Archive for August 2011
At hyperalergenic, there’s a brief discussion about how grey can achieve optical effects that other colours cannot. And check out the commentary and pictures of work by Julie Shapiro and Stephanie McMahon. In the two paintings shown there, each quite different to the other, they both make use of grey to enliven the other colours.
Thinking of the use of grey in painting, I was reminded of a visit I made to The Hepworth, Wakefield where I saw that wonderful Winifred Nicholson painting.
Grey used here, elicits a muted sensation in the viewer. (I continue to be amazed that a painting can alter ones ‘emotional’ state so easily). The grey seems to mediate the contrast of the blue square and the yellow figure-eight shape at the top left, that I tend to read as a sun. In a way it is a very powerful painting. Slowing me down and provoking stillness takes a certain kind of power. And in another sense, it’s the opposite of powerful: unassuming, careful, tentative even.
Then I remembered a grey painting I saw by Mali Morris, entitled Marvell’s Mower,
quite different in its character than Nicholson’s Quarante Huit Quai d’Auteuil, though it shares the main circle motif on a grey ground,grey on grey, and something of the blue/yellow contrast. (It’s likely that this ‘grey’ is in fact black and yellow). It is darker, and bolder, and the central circle shape looks as though it is moving, at speed, and then not. There’s more enjoyment of the paint, and the process of painting, in the Morris. It is almost as if Marvell’s Mower has action frozen in reflection, whereas Quarante Huit Quai d’Auteuil is entirely reflective
In both paintings grey is definitely a colour, not the kind of grey you get on a cloudy day, but the luminescent grey that you might see only when the sun is shining.
what is it about this site Visual Discrepancies that I like so much? Well the interviews are great, and the art is wonderful
but whenever I come across the name Margaret Thatcher, as I did on this post, I shudder. I remember the miners strike, the selling off of supposedly socialised assets to private investors, the poll tax, etc. etc. etc.
Over the pond there’s a Margaret Thatcher I can like a lot more. The Margaret Thatcher Project mentioned in the reblog is a gallery, you can check it out here.
In a recent blog post at ABSTRACTION, Monk asks what the straight line (i.e. made with the aid of a ruler or masking tape as is the practice in ‘hard edge abstraction‘) communicates. The criticism contained in the question becomes clear:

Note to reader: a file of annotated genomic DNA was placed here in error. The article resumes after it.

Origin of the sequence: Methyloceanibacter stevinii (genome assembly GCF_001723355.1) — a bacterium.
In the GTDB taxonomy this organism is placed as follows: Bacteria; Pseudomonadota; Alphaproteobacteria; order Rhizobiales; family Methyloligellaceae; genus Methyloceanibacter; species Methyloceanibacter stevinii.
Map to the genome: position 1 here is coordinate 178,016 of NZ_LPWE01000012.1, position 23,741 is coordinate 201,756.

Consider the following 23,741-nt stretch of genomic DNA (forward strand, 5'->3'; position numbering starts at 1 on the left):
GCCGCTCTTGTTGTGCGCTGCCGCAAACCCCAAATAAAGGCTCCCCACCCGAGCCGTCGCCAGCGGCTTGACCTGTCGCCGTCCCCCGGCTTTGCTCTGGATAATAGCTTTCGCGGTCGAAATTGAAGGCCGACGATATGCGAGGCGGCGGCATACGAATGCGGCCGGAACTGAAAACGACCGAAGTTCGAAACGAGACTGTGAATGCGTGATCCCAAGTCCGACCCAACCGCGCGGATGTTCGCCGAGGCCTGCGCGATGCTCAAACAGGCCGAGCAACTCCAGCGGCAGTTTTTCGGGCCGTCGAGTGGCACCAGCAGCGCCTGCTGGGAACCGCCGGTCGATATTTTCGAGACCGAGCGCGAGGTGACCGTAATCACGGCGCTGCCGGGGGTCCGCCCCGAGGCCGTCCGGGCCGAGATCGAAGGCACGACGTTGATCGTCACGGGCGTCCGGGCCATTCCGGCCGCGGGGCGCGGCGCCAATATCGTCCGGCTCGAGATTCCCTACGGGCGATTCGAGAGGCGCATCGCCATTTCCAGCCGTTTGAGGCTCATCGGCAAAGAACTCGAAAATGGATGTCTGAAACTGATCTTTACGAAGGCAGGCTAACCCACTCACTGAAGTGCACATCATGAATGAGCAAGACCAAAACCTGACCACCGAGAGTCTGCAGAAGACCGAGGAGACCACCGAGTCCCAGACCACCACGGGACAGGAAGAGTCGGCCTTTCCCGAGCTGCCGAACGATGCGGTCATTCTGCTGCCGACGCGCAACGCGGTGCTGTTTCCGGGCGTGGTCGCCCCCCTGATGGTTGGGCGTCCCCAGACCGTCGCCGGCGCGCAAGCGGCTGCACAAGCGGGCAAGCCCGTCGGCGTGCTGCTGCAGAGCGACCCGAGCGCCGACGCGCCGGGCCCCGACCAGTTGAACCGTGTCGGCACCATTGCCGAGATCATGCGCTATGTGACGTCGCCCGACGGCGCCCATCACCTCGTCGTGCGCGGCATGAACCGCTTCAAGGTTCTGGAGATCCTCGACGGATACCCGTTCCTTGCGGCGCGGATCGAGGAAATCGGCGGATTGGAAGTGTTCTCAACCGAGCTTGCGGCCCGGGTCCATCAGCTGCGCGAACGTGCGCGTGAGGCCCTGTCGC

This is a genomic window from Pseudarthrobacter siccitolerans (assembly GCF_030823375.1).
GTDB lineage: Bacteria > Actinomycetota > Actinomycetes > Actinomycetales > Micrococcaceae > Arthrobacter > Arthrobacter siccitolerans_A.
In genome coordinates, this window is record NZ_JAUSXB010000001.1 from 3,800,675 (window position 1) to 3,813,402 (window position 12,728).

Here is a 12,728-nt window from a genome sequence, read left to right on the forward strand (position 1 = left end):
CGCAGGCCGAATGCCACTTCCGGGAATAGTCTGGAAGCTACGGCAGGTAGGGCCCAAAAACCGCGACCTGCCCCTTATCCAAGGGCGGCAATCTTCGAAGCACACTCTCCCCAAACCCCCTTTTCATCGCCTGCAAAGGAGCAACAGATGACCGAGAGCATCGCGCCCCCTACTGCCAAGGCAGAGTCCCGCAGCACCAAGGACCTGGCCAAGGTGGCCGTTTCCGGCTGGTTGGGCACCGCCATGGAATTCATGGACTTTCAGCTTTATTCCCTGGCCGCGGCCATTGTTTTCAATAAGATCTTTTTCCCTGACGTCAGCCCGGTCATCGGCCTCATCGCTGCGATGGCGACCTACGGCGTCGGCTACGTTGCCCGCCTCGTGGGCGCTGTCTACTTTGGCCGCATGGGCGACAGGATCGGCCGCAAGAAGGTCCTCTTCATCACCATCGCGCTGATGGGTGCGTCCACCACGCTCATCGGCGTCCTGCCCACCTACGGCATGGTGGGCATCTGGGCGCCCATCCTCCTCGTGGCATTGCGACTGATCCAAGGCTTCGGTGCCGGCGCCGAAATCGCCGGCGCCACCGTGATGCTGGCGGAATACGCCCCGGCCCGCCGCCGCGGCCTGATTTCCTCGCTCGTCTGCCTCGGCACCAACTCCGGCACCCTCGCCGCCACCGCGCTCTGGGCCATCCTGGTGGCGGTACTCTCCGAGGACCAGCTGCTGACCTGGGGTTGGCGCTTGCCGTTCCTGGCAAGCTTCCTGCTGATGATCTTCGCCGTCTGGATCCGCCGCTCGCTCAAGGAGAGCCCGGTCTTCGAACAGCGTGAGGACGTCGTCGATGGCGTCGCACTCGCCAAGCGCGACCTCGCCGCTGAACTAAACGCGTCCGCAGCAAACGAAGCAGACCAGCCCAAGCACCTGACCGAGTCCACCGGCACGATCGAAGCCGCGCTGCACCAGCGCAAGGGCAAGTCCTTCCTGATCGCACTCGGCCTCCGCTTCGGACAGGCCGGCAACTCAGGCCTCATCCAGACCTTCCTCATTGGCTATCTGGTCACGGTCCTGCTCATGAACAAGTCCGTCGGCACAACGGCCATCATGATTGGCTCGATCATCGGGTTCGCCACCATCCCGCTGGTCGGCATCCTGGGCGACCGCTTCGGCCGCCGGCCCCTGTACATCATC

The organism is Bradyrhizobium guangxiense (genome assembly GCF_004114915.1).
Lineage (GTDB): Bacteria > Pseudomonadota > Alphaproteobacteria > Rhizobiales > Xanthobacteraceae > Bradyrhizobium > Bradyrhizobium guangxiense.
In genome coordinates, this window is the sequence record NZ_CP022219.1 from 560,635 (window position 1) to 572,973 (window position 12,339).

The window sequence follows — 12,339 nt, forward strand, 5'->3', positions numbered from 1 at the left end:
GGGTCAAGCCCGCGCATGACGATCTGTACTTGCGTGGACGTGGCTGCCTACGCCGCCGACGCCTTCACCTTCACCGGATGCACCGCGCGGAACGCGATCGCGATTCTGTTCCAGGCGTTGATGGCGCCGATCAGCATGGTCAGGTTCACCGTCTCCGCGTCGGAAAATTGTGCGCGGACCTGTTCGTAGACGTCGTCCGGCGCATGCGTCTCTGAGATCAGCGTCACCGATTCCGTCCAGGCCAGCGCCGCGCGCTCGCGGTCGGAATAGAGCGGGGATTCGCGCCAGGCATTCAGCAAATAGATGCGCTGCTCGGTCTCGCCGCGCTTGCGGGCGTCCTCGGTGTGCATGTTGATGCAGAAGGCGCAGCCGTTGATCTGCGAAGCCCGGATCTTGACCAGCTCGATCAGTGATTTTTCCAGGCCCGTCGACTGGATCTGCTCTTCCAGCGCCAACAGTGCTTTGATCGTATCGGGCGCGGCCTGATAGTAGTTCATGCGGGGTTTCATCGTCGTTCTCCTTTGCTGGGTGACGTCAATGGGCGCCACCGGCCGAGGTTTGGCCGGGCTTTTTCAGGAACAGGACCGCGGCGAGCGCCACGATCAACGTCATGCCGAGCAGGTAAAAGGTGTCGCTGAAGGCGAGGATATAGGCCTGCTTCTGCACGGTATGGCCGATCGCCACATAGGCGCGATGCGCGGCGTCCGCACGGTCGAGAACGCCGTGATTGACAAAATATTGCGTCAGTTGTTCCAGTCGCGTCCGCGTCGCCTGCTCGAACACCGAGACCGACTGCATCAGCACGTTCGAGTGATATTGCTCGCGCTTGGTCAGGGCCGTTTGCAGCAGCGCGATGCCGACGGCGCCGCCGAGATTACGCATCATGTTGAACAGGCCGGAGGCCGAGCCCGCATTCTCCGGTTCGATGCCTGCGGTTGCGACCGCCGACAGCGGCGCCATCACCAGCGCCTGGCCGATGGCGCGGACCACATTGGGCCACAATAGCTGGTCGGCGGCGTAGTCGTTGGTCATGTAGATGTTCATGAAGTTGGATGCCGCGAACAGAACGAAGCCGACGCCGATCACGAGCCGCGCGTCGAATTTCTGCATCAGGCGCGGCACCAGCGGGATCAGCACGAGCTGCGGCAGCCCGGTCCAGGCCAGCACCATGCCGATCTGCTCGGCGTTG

The simplicity is tempting, the lack of personal exposure comforting, the boundaries certain and readable, the invention of form and colour programmable and the overall appearance decorative but the grit is missing.
My own attraction to the line (not really hard edge, but they start out marked with ruler and pencil) is its potential for pattern making, I am particularly keen on the lines that are made up from the edges of other shapes, forming subjective borders, they are only there by the reading. The diagonal line in the image below is an example. I prefer those lines to the ‘certain and readable’ ones.
I also have a ‘literary’ attraction to the simple line, or stripe (with absolutely no necessity for it to be ruled or taped), contained in my oft repeated quote from Gregory Bateson
What pattern connects (us)?… lines of symmetry… erupting into pattern after pattern… a million lines of colour… a million lines, never precisely repeating: the pattern which connects.
Nevertheless, Monk makes a good point, especially in the suggestion that the grit is absent in the straight line. Sometimes, hard-edge just isn’t as edgy as soft edge! Here’s a failed project I was working on
I was attempting to make a pair, the second painting made from the way the paint ran off the first. It’s awful and I abandoned it. But look how much more easily we seem to understand the straight line, as opposed to the more chaotic ones, which are somehow more risky, and more difficult to think of as ever approaching decoration.
And, isn’t there something else that’s questionable about the straight line? Doesn’t it seem to communicate authority, control, or power, whereas the hand-drawn line has something more human, more vulnerable about it? “Our love is not a victory march, it’s a cold and it’s a broken hallelujah” – Leonard Cohen.
Nice to get featured at Painters table, the magazine of the painting blogosphere.
It is a wonderful site, pulling together lots that is going on at painting blogs worldwide, so it can be seen all in one place. It is easy to get lost in that blogosphere, following the links could serve as a full time avocation.
I am very much looking forward to this show at Tarpey Gallery, Castle Donnington
I read somewhere a comment by Ruth Solomons to the effect that the work reflects a trend in painting towards honesty and beauty as opposed to showmanship, trickery and illusion. I liked those ideas, though I am not sure I know what they mean. I am looking forward to finding out!
Thanks Alissa for bringing this blog post to my attention
In my view these quilts are just wonderful! And I like the rebuke to contemporary art in the text, especially as I so easily go there myself: thinking in terms of high and low art, so it is a rebuke to me too. Edward, Alissa, Artdog and Ross, you have all recently brought my attention to art as ‘art and craft’ and I am grateful.
I was relating to someone recently how I have too often painted over old art work. I am rarely satisfied with what I have made. But when you paint over it there is nothing left to show for your work. I discovered another way of over-painting that I think is much more productive.